Perhaps it’s too soon to write this column on the Warriors. And perhaps not. Since the founding of the NBA, 32 teams have gone into Game 5 of the NBA Finals up 3-1. All 32 of those teams went on to win the championship. So if LeBron James and his Cleveland Cavaliers are to win the title, they need to not only overcome the Golden State Warriors, but history itself. Someone always has to be first, but this probably isn’t the time.
So, it’s good to be the (soon-to-be) two-time defending champion Golden State Warriors. Three-peats are hard—only three franchises have won three or more titles in a row—but if anyone is prepared to do so, it’s the Warriors. Klay Thompson and Draymond Green are locked in through 2019 and 2020 respectively, while Steph Curry’s huge payday is coming in 2017. The end of that contract will be brutal, but it will totally have been worth it.
Then there is, of course, the specter of free-agent-to-be Kevin Durant, a 6’11” version of Curry with championship aspirations.
Four key Warriors hit free agency this summer. They are Mareesse Speights, Leandro Barbosa, Festus Ezeli, and Harrison Barnes. Speights and Barbosa are easy—one suspects a reasonable offer will be enough to keep them around to go for three. Ezeli is slightly more difficult. At 26, he’s the same age as Serge Ibaka, but he’s still something of a project. He’s athletic and long, a prime post defender in the modern NBA, but he’s also coming off a season where he averaged just seven points and six boards (admittedly in just 17 minutes per). It’ll all depend on the money. Continuity is a good thing, but his skillset appears to be replaceable. Losing assistant coach Luke Walton to the Lakers might hurt more than potentially losing Ezeli.
Barnes is the tough one. With the cap skyrocketing and many teams looking for three-and-D guys, Barnes will be a coveted commodity, and likely receive multiple max offers. He’ll have his choice of suitors. Maybe he won’t want to start at the bottom again, but at 24 with two rings, it’s kind of now or never. As for the Warriors, do they really want to use a max slot on Barnes when they’re already paying Thompson and Green a combined $30 million a year (with Curry’s deal nearing a max renewal in another year)? Andrew Bogut and Andre Iguodala come off the books that summer too, and they’ll likely take paycuts to stay, but payroll still matters.
This is where three-peats get tricky. Contracts expire, big paydays are expected, and a pecking order emerges. Some stars can handle making less than less-heralded teammates—like Dirk Nowitzki and Tim Duncan—and the window remains open. Some can’t—like Shawn Kemp—and the window slams shut. What makes things even more interesting in the Warriors case is that their superstar DOES seem likely to be able to deal with making less (because he has). There’s no disputing that Curry should be the highest-paid Warrior—as Dirk was on the Mavs and Duncan was on the Spurs—and he hasn’t been yet. He undoubtedly will. Which has to change how the rest falls out.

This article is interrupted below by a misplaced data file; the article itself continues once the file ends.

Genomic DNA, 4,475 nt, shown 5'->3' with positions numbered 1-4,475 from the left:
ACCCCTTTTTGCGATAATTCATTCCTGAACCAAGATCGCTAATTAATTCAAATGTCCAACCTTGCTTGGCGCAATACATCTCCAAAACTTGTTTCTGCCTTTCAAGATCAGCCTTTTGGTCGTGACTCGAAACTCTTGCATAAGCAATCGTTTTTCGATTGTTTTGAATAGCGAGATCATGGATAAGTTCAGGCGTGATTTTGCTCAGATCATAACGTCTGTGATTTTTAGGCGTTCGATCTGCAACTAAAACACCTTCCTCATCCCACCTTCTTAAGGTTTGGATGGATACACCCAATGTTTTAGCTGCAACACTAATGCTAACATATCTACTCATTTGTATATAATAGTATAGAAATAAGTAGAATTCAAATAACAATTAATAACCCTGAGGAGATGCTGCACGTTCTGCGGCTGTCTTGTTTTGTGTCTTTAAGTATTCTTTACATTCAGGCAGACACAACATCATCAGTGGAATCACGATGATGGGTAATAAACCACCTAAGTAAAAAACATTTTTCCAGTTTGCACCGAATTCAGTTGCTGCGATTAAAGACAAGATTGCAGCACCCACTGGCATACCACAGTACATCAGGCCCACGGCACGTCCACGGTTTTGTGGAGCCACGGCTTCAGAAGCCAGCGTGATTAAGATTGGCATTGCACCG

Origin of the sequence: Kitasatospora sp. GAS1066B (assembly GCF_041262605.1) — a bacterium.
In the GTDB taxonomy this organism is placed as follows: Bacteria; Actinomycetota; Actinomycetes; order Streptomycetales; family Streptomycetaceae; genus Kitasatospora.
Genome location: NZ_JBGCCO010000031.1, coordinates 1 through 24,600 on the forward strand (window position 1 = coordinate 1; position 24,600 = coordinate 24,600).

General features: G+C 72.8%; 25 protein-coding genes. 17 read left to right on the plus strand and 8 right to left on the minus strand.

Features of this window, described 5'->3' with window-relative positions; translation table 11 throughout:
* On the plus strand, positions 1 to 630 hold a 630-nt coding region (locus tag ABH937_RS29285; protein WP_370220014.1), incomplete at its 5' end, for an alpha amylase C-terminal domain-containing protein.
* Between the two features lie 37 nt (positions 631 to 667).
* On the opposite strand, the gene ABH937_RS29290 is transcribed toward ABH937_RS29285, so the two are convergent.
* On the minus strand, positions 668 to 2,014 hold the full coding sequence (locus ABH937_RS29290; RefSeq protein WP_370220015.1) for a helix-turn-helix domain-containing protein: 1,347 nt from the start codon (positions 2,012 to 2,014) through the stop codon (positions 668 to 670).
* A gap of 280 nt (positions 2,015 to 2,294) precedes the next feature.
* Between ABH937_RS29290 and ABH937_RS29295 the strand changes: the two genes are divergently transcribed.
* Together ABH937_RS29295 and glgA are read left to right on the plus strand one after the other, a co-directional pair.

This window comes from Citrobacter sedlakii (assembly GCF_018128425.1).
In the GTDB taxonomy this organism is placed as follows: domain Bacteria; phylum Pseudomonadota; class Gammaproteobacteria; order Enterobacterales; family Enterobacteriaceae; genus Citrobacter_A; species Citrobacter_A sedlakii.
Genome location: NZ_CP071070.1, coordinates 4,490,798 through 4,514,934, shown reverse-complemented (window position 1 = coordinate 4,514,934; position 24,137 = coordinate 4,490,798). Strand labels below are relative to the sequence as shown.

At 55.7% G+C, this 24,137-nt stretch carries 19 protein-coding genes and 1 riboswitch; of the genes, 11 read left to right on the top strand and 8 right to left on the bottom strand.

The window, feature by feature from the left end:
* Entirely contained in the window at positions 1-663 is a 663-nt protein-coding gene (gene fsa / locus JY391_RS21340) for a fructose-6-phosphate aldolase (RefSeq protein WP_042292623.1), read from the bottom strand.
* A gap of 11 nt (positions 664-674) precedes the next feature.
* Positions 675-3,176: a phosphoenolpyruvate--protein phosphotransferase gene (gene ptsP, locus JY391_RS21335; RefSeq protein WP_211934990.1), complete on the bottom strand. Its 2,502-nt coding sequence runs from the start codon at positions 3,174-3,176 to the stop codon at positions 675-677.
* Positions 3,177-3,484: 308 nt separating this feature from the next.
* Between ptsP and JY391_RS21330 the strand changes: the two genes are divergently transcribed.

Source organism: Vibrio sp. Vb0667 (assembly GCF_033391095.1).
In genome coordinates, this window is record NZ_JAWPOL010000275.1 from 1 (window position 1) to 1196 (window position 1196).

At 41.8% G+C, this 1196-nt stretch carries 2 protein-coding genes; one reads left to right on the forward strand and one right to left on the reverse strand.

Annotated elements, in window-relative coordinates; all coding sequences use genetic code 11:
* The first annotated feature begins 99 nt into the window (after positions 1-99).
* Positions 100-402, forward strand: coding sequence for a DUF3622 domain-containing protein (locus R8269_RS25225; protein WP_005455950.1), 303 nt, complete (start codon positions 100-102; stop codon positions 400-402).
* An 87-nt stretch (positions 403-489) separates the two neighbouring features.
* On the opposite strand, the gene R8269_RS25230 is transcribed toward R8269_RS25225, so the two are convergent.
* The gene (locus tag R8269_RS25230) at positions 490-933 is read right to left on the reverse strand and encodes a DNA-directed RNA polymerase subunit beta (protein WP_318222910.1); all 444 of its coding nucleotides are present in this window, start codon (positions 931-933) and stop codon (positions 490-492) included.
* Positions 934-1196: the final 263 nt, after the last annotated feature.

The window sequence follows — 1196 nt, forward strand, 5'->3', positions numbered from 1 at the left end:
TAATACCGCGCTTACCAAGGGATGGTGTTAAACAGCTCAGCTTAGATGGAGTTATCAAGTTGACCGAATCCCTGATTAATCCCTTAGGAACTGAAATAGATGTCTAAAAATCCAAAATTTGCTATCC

In the case of Barnes, this may be one of those times where both sides benefit from a breakup. Barnes gets the max elsewhere and gets to see whether he can lead a team, and the Warriors free up salary to reload with more skilled athletes who fit their system. Barnes has been important to what the Warriors do, but he also has never posted a higher PER than 13.7. Sure, a breakout season might be on the horizon, but who do you take shots away from to get more for Barnes? Steph? Klay? And while Barnes has earned a max deal, there are other players who would take a paycut to audition for a spot in the death lineup.
Then there is, of course, the specter of free-agent-to-be Kevin Durant, a 6’11” version of Curry with championship aspirations. He could take Barnes’s spot in the starting lineup and be a much better deal in the bargain. Durant’s lowest single-season PER (not that it’s the be-all, end-all stat, but it’s a decent marker, nonetheless) was 15.8 and that was in his rookie year. He hasn’t posted one below 20 since. And he’s still just 27. It’s most likely he stays in Oklahoma City for at least one season, but the Warriors still need to take a run at him. For KD, you break the bank.
I’m not an NBA GM, but I’m pretty sure when you’re coming off a 73-win championship season and talking about the possibility of signing Kevin Durant, you’re in a good spot. The Warriors have gotten themselves into the position where, even if they just re-sign their own free agents, they should be the prohibitive favorites to win the title again next season. With Durant, who knows? Set the line at 80 wins. And take the over.